# Angle Bisector Algorithm and Modified Dynamic Programming Algorithm for Dubins Traveling Salesman Problem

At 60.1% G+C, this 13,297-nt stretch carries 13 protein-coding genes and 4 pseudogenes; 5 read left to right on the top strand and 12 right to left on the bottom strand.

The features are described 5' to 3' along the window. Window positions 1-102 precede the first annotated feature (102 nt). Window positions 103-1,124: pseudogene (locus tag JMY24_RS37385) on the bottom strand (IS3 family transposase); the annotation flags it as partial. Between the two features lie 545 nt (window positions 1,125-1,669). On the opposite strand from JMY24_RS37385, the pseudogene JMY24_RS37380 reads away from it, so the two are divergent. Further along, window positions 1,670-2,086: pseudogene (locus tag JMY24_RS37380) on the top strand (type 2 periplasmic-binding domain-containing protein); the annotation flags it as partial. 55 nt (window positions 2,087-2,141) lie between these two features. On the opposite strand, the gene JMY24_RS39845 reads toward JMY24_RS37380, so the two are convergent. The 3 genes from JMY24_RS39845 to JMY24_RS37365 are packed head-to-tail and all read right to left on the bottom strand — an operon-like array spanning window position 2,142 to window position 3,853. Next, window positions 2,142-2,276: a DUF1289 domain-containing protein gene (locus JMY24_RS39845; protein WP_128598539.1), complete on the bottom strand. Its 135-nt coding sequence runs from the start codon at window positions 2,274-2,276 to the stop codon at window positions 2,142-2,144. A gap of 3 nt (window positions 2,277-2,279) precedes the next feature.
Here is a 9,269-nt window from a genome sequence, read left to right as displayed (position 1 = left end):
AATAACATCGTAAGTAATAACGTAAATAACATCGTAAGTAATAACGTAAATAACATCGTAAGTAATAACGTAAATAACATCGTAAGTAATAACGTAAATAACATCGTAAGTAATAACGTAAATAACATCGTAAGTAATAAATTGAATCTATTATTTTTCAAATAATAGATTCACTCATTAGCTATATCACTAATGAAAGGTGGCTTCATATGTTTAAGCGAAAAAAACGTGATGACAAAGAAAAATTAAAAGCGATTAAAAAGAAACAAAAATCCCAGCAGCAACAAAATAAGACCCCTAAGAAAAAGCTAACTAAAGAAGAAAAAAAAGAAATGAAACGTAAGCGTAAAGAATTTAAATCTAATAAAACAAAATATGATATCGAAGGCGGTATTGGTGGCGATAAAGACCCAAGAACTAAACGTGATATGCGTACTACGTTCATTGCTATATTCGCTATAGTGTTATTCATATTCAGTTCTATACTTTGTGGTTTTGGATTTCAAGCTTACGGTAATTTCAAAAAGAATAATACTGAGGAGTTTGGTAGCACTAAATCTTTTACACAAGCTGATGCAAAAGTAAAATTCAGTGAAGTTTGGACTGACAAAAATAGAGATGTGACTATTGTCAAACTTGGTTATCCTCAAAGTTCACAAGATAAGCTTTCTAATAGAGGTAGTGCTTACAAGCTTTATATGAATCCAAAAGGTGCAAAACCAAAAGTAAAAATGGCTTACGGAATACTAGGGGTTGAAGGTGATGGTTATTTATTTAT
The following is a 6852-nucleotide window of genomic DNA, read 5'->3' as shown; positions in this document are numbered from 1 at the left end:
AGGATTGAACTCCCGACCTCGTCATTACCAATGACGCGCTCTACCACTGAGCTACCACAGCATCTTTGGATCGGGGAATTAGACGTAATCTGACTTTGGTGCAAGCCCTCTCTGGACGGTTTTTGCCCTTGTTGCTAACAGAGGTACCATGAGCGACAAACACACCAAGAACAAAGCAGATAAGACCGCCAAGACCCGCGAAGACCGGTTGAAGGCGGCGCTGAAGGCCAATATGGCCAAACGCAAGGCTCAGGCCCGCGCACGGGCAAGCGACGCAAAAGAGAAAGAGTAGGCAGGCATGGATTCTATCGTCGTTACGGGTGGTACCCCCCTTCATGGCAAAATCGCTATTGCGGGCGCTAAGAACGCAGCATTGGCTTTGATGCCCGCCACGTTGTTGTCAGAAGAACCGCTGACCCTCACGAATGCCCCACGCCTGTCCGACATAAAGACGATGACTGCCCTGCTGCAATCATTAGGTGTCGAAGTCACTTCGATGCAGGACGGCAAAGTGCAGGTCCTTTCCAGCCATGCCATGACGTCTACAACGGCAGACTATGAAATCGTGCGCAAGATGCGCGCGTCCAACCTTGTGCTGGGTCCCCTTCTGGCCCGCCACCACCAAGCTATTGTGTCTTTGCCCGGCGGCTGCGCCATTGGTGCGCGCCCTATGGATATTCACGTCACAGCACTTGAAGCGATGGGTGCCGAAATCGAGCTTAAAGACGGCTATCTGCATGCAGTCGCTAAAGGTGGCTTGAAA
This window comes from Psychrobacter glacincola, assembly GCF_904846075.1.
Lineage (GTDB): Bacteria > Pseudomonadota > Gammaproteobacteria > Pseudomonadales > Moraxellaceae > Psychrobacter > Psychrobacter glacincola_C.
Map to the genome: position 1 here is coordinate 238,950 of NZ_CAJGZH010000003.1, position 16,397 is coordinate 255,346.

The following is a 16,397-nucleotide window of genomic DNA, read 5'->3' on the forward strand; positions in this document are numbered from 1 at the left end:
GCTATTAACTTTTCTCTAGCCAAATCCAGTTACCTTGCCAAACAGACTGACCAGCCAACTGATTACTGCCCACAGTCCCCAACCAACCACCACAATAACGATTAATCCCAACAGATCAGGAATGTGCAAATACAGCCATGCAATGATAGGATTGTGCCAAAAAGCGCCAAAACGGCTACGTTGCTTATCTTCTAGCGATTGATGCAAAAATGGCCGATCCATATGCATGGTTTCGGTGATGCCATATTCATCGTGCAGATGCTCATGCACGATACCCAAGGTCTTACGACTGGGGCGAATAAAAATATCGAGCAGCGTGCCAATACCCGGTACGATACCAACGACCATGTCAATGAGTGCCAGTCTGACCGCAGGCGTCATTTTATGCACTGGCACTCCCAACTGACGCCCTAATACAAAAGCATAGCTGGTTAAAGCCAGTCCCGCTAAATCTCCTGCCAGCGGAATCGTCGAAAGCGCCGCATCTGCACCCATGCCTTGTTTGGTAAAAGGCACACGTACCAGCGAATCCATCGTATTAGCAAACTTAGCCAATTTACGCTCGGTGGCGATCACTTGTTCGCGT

A Dubin's Travelling Salesman Problem (DTSP) of finding a minimum length tour through a given set of points is considered. DTSP has a Dubins vehicle, which is capable of moving only forward with constant speed. In this paper, first, a worst case upper bound is obtained on DTSP tour length by assuming DTSP tour sequence same as Euclidean Travelling Salesman Problem (ETSP) tour sequence. It is noted that, in the worst case, \emph{any algorithm that uses of ETSP tour sequence} is a constant factor approximation algorithm for DTSP. Next, two new algorithms are introduced, viz., Angle Bisector Algorithm (ABA) and Modified Dynamic Programming Algorithm (MDPA). In ABA, ETSP tour sequence is used as DTSP tour sequence and orientation angle at each point $i_k$ are calculated by using angle bisector of the relative angle formed between the rays $i_{k}i_{k-1}$ and $i_ki_{k+1}$. In MDPA, tour sequence and orientation angles are computed in an integrated manner. It is shown that the ABA and MDPA are constant factor approximation algorithms and ABA provides an improved upper bound as compared to Alternating Algorithm (AA) \cite{savla2008traveling}. Through numerical simulations, we show that ABA provides an improved tour length compared to AA, Single Vehicle Algorithm (SVA) \cite{rathinam2007resource} and Optimized Heading Algorithm (OHA) \cite{babel2020new,manyam2018tightly} when the Euclidean distance between any two points in the given set of points is at least $4\rho$ where $\rho$ is the minimum turning radius. The time complexity of ABA is comparable with AA and SVA and is better than OHA. Also we show that MDPA provides an improved tour length compared to AA and SVA and is comparable with OHA when there is no constraint on Euclidean distance between the points. In particular, ABA gives a tour length which is at most $4\%$ more than the ETSP tour length when the Euclidean distance between any two points in the given set of points is at least $4\rho$.